If your pain or other symptoms persist, it may be time to consider back surgery. If that's the case, discuss your options with your doctor.

Are You at Risk for Radiculopathy?

You are at higher risk for radiculopathy if you are sedentary and/or if you drive a lot; sitting compresses your discs which may cause herniation and irritation of the nerve roots. If you have a chronic cough, this may bring on a disc herniation and radiculopathy as well. Pregnancy is another risk factor, as is heavy lifting and being male. Smoking is associated with an increased risk of radiculopathy.


AAOS. Cervical Radiculopathy (Pinched Nerve). AAOS website. Last Updated Feb 2010. Accessed April 5 2010. http://orthoinfo.aaos.org/topic.cfm?topic=A00332.

AAOS. Cervical Radiculopathy: Surgical Treatment Options. AAOS website. Last Updated Feb 2010. Accessed April 5 2010. http://orthoinfo.aaos.org/topic.cfm?topic=A00540.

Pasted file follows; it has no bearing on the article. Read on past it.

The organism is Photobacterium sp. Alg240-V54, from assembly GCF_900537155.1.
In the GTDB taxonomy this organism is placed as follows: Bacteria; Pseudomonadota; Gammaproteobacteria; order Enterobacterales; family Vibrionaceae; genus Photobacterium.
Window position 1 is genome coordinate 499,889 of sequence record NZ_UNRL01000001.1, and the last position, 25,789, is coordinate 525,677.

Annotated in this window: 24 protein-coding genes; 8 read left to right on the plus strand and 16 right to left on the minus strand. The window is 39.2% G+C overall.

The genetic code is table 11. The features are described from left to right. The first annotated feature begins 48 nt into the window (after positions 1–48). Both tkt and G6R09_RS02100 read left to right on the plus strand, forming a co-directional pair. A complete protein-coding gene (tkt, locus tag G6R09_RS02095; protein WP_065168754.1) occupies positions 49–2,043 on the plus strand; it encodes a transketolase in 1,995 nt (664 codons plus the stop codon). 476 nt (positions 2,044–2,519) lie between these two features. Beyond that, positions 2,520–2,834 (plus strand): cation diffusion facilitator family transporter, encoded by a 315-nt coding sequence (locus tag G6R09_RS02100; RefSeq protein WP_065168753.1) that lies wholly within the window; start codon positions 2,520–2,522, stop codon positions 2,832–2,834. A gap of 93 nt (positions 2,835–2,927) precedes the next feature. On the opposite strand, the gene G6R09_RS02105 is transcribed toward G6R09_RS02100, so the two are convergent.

Boricha, V. DPT, MPT. Cervical Radiculopathy. July 13 2009. Accessed: April 5 2010. http://www.authorstream.com/Presentation/aSGuest22072-213113-cervical-radiculopathy-physiotherapy-entertainment-ppt-powerpoint/

Canale, Beaty. Cervical Disc Disease. Canale and Beaty: Campbell's Operative Orthopaedics. 11th ed. MDConsult. Accessed: July 2008. http://www.mdconsult.com/das/book/body/100188922-3/0/1584/316.html

Caridi, J., et. al.Cervical Radiculopathy: A Review HSS J. Oct. 2011. Accessed: March 2016. http://www.ncbi.nlm.nih.gov/pmc/articles/PMC3192889/

Ching, A., MD. Treating Bulging Discs & Sciatica. (PowerPoint) Accessed: April 5, 2010. www.ohsu.edu/.../files/Sciatica_Bulging%20Discs%20CHING.pptx">www.ohsu.edu/.../files/Sciatica_Bulging%20Discs%20CHING.pptx

Hoppenfeld, S., MD. Physical Examination of the Spine and Extremities. Chapter 9. Prentice Hall. 1st ed. June 5, 1976

Mosby. Radiculopathy. Mosby's Medical Dictionary. 7th ed. Mosby Elsevier.

Neuroscience Resource Pages. Radiculopathies. Accessed: April 5 2010. http://www.neuroanatomy.wisc.edu/SClinic/Radiculo/Radiculopathy.htm

Vaccaro, A. Spine: Core Knowledge in Orthopedics. Elsevier/Mosby. 2005. Philadelphia.

Continue Reading